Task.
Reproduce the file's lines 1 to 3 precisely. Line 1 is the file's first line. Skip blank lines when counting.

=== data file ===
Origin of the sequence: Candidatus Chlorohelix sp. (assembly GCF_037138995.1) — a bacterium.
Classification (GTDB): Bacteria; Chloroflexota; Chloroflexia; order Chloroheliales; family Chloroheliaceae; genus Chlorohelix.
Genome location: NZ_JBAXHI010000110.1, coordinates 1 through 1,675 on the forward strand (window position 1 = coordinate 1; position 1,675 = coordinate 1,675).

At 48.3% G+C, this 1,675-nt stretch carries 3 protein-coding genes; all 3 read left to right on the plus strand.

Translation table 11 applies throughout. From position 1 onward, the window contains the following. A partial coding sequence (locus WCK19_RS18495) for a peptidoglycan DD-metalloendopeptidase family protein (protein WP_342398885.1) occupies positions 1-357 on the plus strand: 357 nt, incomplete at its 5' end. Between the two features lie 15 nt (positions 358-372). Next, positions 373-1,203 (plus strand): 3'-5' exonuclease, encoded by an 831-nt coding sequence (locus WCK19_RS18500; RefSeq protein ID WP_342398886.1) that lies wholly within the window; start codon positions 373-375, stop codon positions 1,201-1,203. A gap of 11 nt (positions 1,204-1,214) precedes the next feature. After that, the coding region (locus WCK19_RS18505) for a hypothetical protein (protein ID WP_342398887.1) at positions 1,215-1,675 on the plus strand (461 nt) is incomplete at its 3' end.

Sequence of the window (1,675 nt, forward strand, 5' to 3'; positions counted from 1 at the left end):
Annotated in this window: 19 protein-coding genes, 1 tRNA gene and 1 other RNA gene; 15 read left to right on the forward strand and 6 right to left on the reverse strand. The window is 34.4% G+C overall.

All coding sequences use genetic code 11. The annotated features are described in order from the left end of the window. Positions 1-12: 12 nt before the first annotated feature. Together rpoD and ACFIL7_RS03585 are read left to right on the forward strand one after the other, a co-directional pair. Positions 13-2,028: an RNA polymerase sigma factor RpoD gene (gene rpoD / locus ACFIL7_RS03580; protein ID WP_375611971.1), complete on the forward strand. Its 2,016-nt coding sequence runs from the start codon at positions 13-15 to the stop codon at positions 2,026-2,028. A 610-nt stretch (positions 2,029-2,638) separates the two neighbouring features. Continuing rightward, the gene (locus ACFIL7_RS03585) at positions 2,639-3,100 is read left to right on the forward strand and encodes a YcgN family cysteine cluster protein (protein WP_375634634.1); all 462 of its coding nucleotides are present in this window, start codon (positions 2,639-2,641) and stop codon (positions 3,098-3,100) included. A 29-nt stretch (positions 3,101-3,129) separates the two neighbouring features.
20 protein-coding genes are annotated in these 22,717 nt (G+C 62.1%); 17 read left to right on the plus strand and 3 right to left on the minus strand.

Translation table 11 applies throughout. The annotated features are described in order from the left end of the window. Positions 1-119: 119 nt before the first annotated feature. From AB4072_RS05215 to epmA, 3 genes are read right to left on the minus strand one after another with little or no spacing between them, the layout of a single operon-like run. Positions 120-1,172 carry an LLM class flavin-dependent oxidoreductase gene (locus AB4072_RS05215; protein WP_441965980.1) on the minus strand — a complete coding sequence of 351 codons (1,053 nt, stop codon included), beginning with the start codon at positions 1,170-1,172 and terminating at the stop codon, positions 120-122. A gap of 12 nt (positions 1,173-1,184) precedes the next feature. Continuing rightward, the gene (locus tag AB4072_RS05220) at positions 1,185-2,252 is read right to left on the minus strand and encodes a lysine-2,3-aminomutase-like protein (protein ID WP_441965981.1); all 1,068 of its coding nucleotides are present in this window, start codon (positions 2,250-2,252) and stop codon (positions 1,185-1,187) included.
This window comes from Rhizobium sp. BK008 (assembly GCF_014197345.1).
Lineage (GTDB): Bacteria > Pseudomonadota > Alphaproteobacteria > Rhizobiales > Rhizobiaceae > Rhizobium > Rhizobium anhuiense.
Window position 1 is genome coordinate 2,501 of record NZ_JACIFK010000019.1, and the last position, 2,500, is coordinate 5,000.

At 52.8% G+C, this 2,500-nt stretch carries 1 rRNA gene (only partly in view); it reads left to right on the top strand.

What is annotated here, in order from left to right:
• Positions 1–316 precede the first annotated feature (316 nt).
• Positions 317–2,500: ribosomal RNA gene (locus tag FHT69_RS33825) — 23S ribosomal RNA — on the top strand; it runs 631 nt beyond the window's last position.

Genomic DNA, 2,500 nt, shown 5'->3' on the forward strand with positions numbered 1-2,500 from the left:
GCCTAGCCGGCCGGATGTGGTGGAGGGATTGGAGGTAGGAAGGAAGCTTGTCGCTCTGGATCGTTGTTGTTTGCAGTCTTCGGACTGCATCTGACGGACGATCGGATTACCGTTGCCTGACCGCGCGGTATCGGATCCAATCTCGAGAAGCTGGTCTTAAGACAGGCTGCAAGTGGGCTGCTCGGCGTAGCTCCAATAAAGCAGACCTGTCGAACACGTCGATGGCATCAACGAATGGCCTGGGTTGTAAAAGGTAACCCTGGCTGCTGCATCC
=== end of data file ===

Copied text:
Origin of the sequence: Candidatus Chlorohelix sp. (assembly GCF_037138995.1) — a bacterium.
Classification (GTDB): Bacteria; Chloroflexota; Chloroflexia; order Chloroheliales; family Chloroheliaceae; genus Chlorohelix.
Genome location: NZ_JBAXHI010000110.1, coordinates 1 through 1,675 on the forward strand (window position 1 = coordinate 1; position 1,675 = coordinate 1,675).